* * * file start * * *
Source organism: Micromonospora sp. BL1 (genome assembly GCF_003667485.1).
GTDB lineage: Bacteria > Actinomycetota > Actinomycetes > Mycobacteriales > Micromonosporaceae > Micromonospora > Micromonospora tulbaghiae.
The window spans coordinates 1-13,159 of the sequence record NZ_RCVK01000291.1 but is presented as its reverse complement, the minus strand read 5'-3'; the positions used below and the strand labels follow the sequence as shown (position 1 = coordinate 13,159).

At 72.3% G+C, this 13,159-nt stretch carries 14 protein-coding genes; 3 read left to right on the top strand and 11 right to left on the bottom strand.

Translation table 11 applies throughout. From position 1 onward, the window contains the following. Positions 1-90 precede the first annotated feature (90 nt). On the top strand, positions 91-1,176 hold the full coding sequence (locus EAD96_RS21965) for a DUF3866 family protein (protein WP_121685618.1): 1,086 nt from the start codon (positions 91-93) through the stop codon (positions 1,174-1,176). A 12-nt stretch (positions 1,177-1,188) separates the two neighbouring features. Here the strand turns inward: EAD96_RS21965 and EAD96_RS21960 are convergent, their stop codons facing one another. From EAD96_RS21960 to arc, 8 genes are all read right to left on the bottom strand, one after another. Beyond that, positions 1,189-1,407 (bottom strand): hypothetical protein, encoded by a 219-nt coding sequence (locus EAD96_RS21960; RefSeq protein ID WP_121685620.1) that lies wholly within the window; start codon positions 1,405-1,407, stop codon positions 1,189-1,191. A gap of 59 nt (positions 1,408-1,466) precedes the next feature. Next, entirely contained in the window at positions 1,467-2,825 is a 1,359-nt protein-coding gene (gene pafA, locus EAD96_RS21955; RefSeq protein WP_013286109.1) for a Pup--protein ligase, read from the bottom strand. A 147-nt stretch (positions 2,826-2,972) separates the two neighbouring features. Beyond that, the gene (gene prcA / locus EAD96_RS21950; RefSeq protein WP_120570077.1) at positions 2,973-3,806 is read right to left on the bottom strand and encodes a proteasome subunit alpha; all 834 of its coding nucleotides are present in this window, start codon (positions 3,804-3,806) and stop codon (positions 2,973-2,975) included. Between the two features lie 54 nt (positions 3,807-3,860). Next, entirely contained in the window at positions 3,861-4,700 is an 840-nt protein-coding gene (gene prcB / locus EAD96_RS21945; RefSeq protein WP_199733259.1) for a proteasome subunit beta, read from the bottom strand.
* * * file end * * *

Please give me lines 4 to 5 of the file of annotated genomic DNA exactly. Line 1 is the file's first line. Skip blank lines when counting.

At 72.3% G+C, this 13,159-nt stretch carries 14 protein-coding genes; 3 read left to right on the top strand and 11 right to left on the bottom strand.

Translation table 11 applies throughout. From position 1 onward, the window contains the following. Positions 1-90 precede the first annotated feature (90 nt). On the top strand, positions 91-1,176 hold the full coding sequence (locus EAD96_RS21965) for a DUF3866 family protein (protein WP_121685618.1): 1,086 nt from the start codon (positions 91-93) through the stop codon (positions 1,174-1,176). A 12-nt stretch (positions 1,177-1,188) separates the two neighbouring features. Here the strand turns inward: EAD96_RS21965 and EAD96_RS21960 are convergent, their stop codons facing one another. From EAD96_RS21960 to arc, 8 genes are all read right to left on the bottom strand, one after another. Beyond that, positions 1,189-1,407 (bottom strand): hypothetical protein, encoded by a 219-nt coding sequence (locus EAD96_RS21960; RefSeq protein ID WP_121685620.1) that lies wholly within the window; start codon positions 1,405-1,407, stop codon positions 1,189-1,191. A gap of 59 nt (positions 1,408-1,466) precedes the next feature. Next, entirely contained in the window at positions 1,467-2,825 is a 1,359-nt protein-coding gene (gene pafA, locus EAD96_RS21955; RefSeq protein WP_013286109.1) for a Pup--protein ligase, read from the bottom strand. A 147-nt stretch (positions 2,826-2,972) separates the two neighbouring features. Beyond that, the gene (gene prcA / locus EAD96_RS21950; RefSeq protein WP_120570077.1) at positions 2,973-3,806 is read right to left on the bottom strand and encodes a proteasome subunit alpha; all 834 of its coding nucleotides are present in this window, start codon (positions 3,804-3,806) and stop codon (positions 2,973-2,975) included. Between the two features lie 54 nt (positions 3,807-3,860). Next, entirely contained in the window at positions 3,861-4,700 is an 840-nt protein-coding gene (gene prcB / locus EAD96_RS21945; RefSeq protein WP_199733259.1) for a proteasome subunit beta, read from the bottom strand.